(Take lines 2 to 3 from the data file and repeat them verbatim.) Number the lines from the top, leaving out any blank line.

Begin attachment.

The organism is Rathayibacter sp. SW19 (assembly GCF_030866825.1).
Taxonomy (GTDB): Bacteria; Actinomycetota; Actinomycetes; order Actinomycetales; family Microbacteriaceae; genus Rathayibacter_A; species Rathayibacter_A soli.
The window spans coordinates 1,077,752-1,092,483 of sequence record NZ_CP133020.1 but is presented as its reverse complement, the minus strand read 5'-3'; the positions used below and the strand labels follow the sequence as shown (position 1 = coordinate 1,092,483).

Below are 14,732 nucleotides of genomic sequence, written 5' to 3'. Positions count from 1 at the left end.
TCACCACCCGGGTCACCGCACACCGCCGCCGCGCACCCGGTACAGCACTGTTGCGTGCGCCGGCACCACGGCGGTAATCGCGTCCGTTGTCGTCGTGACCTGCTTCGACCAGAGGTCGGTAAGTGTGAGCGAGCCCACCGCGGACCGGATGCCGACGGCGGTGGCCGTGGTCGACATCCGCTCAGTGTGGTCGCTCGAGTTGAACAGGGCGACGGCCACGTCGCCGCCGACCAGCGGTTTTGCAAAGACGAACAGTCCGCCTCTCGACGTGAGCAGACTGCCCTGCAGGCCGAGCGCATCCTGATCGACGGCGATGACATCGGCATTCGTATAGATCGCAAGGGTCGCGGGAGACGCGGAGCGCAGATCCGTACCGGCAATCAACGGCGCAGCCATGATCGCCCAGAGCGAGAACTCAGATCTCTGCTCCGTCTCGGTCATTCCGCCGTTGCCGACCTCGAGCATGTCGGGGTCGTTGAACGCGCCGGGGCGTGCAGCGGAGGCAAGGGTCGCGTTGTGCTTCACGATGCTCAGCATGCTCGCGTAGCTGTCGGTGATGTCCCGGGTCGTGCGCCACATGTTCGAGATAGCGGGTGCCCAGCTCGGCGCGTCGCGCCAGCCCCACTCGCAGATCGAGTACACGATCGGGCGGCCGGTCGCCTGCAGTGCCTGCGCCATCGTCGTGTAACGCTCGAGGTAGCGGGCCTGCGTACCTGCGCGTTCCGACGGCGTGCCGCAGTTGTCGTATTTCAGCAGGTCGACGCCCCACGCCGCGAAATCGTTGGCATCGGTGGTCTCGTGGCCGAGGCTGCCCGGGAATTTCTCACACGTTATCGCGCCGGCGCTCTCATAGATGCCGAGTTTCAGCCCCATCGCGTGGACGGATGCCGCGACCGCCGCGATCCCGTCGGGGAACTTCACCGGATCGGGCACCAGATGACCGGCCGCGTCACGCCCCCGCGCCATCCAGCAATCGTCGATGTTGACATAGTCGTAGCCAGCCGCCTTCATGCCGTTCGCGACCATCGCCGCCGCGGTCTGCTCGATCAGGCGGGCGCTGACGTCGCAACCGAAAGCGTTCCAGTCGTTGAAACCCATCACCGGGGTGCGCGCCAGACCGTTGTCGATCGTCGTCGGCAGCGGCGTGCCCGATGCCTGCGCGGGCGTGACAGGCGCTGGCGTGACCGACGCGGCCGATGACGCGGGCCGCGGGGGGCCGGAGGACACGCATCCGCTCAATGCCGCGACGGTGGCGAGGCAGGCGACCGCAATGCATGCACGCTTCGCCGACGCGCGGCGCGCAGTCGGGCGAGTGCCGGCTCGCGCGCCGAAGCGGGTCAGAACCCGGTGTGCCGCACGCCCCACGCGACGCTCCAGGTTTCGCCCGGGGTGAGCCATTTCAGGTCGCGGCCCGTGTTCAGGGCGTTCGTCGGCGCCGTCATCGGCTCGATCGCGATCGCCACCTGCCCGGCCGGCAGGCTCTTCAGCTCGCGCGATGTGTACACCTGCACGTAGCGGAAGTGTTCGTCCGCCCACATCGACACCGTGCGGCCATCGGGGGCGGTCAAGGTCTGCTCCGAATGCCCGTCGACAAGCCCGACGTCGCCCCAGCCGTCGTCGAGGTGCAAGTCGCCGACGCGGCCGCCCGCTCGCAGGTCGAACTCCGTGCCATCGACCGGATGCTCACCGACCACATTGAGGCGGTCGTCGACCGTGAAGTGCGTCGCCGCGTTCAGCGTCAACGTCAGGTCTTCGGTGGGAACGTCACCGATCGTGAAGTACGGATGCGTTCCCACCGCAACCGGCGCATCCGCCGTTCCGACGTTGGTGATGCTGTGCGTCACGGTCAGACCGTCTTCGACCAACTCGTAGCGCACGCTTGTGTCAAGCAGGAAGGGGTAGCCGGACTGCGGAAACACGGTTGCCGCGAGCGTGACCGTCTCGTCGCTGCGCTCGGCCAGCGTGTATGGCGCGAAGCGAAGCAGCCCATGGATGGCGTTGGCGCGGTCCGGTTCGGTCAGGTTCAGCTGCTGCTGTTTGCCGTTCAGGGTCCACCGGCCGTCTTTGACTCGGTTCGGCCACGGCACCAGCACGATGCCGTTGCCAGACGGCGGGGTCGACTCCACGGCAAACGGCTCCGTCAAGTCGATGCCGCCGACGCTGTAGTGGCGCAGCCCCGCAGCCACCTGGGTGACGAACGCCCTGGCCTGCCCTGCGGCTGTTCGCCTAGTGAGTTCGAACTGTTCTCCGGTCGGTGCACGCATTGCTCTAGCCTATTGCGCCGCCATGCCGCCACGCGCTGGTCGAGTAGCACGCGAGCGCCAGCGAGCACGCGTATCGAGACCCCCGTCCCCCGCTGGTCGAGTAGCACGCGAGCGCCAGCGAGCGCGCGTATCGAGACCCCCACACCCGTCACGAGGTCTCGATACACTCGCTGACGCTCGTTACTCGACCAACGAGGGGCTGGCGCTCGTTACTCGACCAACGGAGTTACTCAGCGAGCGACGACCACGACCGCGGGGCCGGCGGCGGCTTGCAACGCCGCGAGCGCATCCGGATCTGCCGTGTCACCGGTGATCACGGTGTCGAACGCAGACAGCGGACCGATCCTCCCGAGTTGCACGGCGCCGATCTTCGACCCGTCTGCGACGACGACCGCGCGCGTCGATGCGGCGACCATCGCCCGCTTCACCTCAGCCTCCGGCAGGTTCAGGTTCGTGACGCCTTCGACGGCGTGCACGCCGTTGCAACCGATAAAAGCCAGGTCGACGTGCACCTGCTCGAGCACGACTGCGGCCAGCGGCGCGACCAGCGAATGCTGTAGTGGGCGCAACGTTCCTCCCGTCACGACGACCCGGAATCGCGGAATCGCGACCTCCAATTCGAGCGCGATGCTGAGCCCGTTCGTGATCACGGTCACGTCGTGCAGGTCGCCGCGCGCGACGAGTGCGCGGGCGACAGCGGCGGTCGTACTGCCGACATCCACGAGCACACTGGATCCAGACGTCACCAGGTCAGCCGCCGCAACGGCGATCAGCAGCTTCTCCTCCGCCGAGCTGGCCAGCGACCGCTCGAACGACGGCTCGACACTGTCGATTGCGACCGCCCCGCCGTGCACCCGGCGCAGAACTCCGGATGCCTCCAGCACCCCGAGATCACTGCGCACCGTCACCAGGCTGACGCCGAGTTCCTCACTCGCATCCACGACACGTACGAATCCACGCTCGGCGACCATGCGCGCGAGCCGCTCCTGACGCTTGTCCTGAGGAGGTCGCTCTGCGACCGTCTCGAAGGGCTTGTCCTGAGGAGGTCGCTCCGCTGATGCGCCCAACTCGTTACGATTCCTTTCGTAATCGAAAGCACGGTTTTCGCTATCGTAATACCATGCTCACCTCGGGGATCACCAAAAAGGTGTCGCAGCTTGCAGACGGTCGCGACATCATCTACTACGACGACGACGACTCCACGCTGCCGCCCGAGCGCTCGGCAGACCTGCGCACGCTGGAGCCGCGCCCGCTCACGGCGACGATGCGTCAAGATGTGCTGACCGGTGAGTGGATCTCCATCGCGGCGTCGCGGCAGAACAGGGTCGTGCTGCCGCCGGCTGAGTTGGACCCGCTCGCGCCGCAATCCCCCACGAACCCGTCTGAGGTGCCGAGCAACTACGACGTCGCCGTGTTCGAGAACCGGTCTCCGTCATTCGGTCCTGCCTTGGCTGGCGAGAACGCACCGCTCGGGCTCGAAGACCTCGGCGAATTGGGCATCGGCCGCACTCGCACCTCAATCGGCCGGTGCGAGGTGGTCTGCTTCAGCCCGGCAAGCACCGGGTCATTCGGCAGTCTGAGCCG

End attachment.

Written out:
Taxonomy (GTDB): Bacteria; Actinomycetota; Actinomycetes; order Actinomycetales; family Microbacteriaceae; genus Rathayibacter_A; species Rathayibacter_A soli.
The window spans coordinates 1,077,752-1,092,483 of sequence record NZ_CP133020.1 but is presented as its reverse complement, the minus strand read 5'-3'; the positions used below and the strand labels follow the sequence as shown (position 1 = coordinate 1,092,483).